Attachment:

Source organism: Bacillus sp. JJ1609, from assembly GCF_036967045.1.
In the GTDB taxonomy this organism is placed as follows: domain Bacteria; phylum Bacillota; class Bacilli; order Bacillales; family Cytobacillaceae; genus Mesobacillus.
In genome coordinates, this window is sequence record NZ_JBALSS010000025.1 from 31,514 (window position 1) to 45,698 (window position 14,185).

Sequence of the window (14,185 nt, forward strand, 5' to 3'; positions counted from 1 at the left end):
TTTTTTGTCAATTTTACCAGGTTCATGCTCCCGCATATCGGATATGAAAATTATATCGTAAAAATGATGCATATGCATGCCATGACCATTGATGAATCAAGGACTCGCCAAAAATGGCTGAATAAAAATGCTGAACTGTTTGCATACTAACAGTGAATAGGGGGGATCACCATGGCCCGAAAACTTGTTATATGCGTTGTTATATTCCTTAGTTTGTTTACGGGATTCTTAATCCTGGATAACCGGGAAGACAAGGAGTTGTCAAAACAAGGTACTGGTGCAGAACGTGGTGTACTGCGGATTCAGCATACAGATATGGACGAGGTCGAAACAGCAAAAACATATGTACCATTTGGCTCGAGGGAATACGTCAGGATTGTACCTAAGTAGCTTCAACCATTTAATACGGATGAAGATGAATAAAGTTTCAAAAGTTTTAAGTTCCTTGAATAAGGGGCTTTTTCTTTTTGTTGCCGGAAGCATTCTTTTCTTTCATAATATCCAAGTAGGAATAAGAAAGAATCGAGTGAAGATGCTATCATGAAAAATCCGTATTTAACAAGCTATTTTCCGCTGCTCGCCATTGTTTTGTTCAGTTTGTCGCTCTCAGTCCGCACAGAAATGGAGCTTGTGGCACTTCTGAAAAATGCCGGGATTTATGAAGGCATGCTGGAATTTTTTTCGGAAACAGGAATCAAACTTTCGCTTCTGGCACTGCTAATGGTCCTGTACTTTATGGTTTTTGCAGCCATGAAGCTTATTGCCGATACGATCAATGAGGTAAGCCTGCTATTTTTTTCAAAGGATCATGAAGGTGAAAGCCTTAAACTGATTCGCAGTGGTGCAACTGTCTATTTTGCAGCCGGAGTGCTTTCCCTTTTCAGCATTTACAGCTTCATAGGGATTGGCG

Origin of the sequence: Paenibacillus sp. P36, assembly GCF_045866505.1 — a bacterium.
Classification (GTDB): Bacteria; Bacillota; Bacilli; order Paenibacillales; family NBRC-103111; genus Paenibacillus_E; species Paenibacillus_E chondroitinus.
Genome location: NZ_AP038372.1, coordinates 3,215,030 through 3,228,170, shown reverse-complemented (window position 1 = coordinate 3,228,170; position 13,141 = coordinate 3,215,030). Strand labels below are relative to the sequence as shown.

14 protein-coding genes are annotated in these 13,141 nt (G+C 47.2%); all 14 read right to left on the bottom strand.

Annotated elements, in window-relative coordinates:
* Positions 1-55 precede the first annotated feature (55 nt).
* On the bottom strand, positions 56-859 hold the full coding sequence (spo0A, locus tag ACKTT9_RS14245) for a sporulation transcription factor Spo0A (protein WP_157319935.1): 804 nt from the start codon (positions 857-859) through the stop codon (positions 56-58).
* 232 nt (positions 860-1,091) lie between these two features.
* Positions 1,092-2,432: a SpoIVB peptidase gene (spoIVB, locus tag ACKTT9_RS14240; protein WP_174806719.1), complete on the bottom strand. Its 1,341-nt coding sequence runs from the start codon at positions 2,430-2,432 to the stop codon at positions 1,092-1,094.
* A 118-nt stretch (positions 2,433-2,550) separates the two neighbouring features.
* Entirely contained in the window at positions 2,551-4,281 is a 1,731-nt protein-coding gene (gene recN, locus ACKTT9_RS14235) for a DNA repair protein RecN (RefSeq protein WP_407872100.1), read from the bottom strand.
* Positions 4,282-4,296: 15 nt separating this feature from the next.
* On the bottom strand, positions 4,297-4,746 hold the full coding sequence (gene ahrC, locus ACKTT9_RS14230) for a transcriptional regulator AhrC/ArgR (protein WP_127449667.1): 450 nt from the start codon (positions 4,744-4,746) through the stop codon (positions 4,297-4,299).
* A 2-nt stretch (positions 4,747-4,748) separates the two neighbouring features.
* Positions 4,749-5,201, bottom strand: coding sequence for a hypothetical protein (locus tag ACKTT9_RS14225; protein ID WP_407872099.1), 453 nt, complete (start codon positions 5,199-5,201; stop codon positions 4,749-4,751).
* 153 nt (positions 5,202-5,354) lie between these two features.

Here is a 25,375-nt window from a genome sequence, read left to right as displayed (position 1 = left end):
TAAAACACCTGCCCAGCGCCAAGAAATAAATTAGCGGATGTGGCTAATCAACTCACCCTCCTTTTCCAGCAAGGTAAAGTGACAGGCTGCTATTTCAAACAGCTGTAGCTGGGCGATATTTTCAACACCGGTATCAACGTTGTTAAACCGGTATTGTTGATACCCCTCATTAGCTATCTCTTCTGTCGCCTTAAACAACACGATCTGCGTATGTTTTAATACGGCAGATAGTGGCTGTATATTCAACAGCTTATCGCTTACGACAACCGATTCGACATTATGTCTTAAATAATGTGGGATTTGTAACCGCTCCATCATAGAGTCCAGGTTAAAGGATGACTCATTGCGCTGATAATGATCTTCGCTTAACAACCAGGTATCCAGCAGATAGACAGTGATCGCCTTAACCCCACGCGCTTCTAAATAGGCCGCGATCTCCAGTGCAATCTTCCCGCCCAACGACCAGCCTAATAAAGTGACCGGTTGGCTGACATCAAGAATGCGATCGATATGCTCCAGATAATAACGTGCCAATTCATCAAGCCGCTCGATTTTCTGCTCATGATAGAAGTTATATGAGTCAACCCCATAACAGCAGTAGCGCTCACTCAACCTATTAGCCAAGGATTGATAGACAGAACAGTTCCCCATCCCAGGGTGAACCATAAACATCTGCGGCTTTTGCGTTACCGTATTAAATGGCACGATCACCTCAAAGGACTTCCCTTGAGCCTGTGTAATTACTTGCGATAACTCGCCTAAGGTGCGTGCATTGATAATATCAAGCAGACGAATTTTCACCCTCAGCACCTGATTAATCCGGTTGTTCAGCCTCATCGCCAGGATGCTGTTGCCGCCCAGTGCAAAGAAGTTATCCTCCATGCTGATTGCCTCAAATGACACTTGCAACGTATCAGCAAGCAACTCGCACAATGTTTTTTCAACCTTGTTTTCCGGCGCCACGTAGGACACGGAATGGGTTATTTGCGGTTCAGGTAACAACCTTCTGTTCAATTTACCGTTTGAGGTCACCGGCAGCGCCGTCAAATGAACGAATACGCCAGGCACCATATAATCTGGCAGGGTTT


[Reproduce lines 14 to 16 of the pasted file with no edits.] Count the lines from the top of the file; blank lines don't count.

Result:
* Positions 1,092-2,432: a SpoIVB peptidase gene (spoIVB, locus tag ACKTT9_RS14240; protein WP_174806719.1), complete on the bottom strand. Its 1,341-nt coding sequence runs from the start codon at positions 2,430-2,432 to the stop codon at positions 1,092-1,094.
* A 118-nt stretch (positions 2,433-2,550) separates the two neighbouring features.
* Entirely contained in the window at positions 2,551-4,281 is a 1,731-nt protein-coding gene (gene recN, locus ACKTT9_RS14235) for a DNA repair protein RecN (RefSeq protein WP_407872100.1), read from the bottom strand.